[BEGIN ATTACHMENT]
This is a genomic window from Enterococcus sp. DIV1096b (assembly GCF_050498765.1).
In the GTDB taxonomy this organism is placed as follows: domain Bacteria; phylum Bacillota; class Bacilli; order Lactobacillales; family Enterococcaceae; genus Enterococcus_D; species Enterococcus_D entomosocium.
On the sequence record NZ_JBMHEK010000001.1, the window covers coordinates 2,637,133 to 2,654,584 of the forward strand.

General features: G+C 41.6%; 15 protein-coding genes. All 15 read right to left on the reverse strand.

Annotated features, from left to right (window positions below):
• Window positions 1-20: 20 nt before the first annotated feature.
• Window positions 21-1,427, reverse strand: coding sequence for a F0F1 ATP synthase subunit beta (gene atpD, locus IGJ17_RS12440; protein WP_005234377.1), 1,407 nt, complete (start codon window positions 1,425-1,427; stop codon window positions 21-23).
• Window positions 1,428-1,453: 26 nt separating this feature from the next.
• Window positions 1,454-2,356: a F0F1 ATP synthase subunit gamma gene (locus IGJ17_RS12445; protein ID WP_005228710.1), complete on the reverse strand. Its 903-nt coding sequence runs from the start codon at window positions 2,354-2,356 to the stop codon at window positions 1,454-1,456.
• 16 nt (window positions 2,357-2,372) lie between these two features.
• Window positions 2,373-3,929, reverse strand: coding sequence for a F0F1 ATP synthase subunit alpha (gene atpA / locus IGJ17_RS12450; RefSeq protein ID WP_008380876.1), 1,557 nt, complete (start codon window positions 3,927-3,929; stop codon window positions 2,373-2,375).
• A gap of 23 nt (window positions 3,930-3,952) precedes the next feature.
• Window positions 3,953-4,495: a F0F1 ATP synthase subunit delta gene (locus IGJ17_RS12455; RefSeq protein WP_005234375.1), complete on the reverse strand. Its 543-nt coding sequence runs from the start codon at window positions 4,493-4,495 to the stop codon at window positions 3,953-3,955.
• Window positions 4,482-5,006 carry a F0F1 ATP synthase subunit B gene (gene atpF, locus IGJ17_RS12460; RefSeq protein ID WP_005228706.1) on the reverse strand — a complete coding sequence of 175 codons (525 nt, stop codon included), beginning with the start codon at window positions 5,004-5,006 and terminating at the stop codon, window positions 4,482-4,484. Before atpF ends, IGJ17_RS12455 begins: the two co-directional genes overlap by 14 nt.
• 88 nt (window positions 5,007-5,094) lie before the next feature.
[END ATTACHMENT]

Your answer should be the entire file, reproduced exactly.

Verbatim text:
This is a genomic window from Enterococcus sp. DIV1096b (assembly GCF_050498765.1).
In the GTDB taxonomy this organism is placed as follows: domain Bacteria; phylum Bacillota; class Bacilli; order Lactobacillales; family Enterococcaceae; genus Enterococcus_D; species Enterococcus_D entomosocium.
On the sequence record NZ_JBMHEK010000001.1, the window covers coordinates 2,637,133 to 2,654,584 of the forward strand.

General features: G+C 41.6%; 15 protein-coding genes. All 15 read right to left on the reverse strand.

Annotated features, from left to right (window positions below):
• Window positions 1-20: 20 nt before the first annotated feature.
• Window positions 21-1,427, reverse strand: coding sequence for a F0F1 ATP synthase subunit beta (gene atpD, locus IGJ17_RS12440; protein WP_005234377.1), 1,407 nt, complete (start codon window positions 1,425-1,427; stop codon window positions 21-23).
• Window positions 1,428-1,453: 26 nt separating this feature from the next.
• Window positions 1,454-2,356: a F0F1 ATP synthase subunit gamma gene (locus IGJ17_RS12445; protein ID WP_005228710.1), complete on the reverse strand. Its 903-nt coding sequence runs from the start codon at window positions 2,354-2,356 to the stop codon at window positions 1,454-1,456.
• 16 nt (window positions 2,357-2,372) lie between these two features.
• Window positions 2,373-3,929, reverse strand: coding sequence for a F0F1 ATP synthase subunit alpha (gene atpA / locus IGJ17_RS12450; RefSeq protein ID WP_008380876.1), 1,557 nt, complete (start codon window positions 3,927-3,929; stop codon window positions 2,373-2,375).
• A gap of 23 nt (window positions 3,930-3,952) precedes the next feature.
• Window positions 3,953-4,495: a F0F1 ATP synthase subunit delta gene (locus IGJ17_RS12455; RefSeq protein WP_005234375.1), complete on the reverse strand. Its 543-nt coding sequence runs from the start codon at window positions 4,493-4,495 to the stop codon at window positions 3,953-3,955.
• Window positions 4,482-5,006 carry a F0F1 ATP synthase subunit B gene (gene atpF, locus IGJ17_RS12460; RefSeq protein ID WP_005228706.1) on the reverse strand — a complete coding sequence of 175 codons (525 nt, stop codon included), beginning with the start codon at window positions 5,004-5,006 and terminating at the stop codon, window positions 4,482-4,484. Before atpF ends, IGJ17_RS12455 begins: the two co-directional genes overlap by 14 nt.
• 88 nt (window positions 5,007-5,094) lie before the next feature.